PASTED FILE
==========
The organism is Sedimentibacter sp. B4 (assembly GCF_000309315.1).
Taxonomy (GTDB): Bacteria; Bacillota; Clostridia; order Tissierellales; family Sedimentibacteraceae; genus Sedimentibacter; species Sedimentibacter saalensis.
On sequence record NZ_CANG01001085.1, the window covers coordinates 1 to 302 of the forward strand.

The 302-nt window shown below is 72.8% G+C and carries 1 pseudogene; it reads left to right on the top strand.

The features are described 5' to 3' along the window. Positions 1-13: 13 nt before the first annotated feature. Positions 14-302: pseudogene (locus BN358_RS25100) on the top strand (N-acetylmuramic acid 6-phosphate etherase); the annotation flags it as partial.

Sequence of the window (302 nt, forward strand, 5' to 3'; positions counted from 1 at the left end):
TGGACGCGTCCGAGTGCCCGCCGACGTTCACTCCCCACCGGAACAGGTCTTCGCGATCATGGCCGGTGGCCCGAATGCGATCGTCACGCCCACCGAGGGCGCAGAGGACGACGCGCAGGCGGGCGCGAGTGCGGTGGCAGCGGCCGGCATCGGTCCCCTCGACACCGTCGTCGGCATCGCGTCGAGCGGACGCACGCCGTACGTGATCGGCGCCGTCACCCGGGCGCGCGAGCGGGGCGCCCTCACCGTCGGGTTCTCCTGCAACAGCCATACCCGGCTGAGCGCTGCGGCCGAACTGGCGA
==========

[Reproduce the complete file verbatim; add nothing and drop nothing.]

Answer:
The organism is Sedimentibacter sp. B4 (assembly GCF_000309315.1).
Taxonomy (GTDB): Bacteria; Bacillota; Clostridia; order Tissierellales; family Sedimentibacteraceae; genus Sedimentibacter; species Sedimentibacter saalensis.
On sequence record NZ_CANG01001085.1, the window covers coordinates 1 to 302 of the forward strand.

The 302-nt window shown below is 72.8% G+C and carries 1 pseudogene; it reads left to right on the top strand.

The features are described 5' to 3' along the window. Positions 1-13: 13 nt before the first annotated feature. Positions 14-302: pseudogene (locus BN358_RS25100) on the top strand (N-acetylmuramic acid 6-phosphate etherase); the annotation flags it as partial.

Sequence of the window (302 nt, forward strand, 5' to 3'; positions counted from 1 at the left end):
TGGACGCGTCCGAGTGCCCGCCGACGTTCACTCCCCACCGGAACAGGTCTTCGCGATCATGGCCGGTGGCCCGAATGCGATCGTCACGCCCACCGAGGGCGCAGAGGACGACGCGCAGGCGGGCGCGAGTGCGGTGGCAGCGGCCGGCATCGGTCCCCTCGACACCGTCGTCGGCATCGCGTCGAGCGGACGCACGCCGTACGTGATCGGCGCCGTCACCCGGGCGCGCGAGCGGGGCGCCCTCACCGTCGGGTTCTCCTGCAACAGCCATACCCGGCTGAGCGCTGCGGCCGAACTGGCGA